[Chicago: personal meetings; newspaper reporters; Hull House; NAACP; Convention]
An exciting day--and the day before the Temple ground is dedicated!
Mahmud notes: "Several friends and inquirers gathered in one of the rooms of `Abdu'l-Bahá's suite and went in two or three at a time to speak with Him through an interpreter. Each returned transformed, soaring high in the atmosphere of happiness and joy. A few newspaper reporters were announced and He addressed them [on the subject of Bahá'u'lláh as the supreme educator, the unity of humankind, and some of the Baha'i principles. AP]
"In addition to the visits of large numbers of people at the hotel both day and night, three large meetings were held, attended by almost three thousand people, all of whom were honored to see `Abdu'l-Bahá. The first meeting was held at Hull House and was attended by both blacks and whites. [Jane Addams, a sociologist and vice president of the National American Woman Suffrage Association, founded Hull House in 1889. She also knew Sarah Farmer, who probably visited her in Chicago in 1893. Does anyone know anything else about Addams' connection with the Faith? AP] The Master spoke on the subject of the unity and oneness of humanity; that God has given faculties and powers equally to all and that the different colors of humankind are like the various colors of the flowers of a garden, which increases the beauty and charm of the garden. His eloquent and impressive talk thrilled His listeners." [See PUP 67–69.]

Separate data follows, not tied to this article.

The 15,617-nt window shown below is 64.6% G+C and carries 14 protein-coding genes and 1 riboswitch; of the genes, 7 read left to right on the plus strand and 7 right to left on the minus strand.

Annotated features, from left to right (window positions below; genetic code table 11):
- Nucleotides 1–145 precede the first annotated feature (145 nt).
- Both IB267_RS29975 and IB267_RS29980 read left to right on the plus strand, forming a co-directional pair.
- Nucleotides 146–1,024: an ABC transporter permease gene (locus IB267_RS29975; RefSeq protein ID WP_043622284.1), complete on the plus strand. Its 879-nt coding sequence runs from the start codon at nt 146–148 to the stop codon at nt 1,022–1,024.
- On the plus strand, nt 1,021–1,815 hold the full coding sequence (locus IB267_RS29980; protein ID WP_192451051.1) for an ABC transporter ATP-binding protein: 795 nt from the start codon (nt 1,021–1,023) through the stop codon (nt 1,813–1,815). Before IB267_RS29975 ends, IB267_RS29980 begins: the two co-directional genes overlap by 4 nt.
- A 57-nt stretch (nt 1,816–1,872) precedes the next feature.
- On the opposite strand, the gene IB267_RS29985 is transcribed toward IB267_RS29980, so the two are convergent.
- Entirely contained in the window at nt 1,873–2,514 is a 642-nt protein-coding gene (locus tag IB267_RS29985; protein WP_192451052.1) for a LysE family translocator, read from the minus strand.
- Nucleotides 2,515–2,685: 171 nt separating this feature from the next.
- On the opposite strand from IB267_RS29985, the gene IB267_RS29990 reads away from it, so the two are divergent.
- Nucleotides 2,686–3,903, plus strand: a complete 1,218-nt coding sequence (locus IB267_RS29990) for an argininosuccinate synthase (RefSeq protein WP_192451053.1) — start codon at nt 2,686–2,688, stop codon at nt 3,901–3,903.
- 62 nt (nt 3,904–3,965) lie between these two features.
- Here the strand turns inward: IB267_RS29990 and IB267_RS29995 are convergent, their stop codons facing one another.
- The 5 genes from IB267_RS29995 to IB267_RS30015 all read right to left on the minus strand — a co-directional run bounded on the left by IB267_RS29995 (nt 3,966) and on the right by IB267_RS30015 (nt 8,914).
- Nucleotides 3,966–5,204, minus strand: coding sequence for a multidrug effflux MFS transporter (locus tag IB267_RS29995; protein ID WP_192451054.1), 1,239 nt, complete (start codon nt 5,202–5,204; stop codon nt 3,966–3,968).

Mahmud continues, first with a sad commentary about racism in America but then with the evidence of race "mingling"because of the Faith:
"There exists among the whites in America a marked animosity for the blacks, who are held in such low esteem that the whites do not allow them to attend their public functions and think it beneath their dignity to mix with them in some of the public buildings and hotels. One day, Dr Zia Bagdadi invited Mr [Louis] Gregory, a black Bahá'í, to his home. When his landlord heard about this, he gave notice to Dr Bagdadi to vacate his residence because he had had a black man in his home. Although such prejudice was intense, the influence of the Cause of God and the power of God's Covenant is so great that in many cities in America hundreds of black and white Bahá'ís mingle together and associate with each other as brothers and sisters.
"Another meeting was held at Handel Hall especially to bring together the blacks and the whites. [`Abdu'l-Bahá spoke at the Fourth Annual Conference of the National Association for the Advancement of Colored People. See PUP 69–70.]
The Master offered a commentary on a verse from the Old Testament, `Let us make man in our image, after our likeness': `By "image and likeness"', He said, `is meant human virtues and perfections and not the black or white color of the skin.' The Master's impressive talk transformed and deeply affected the gathering.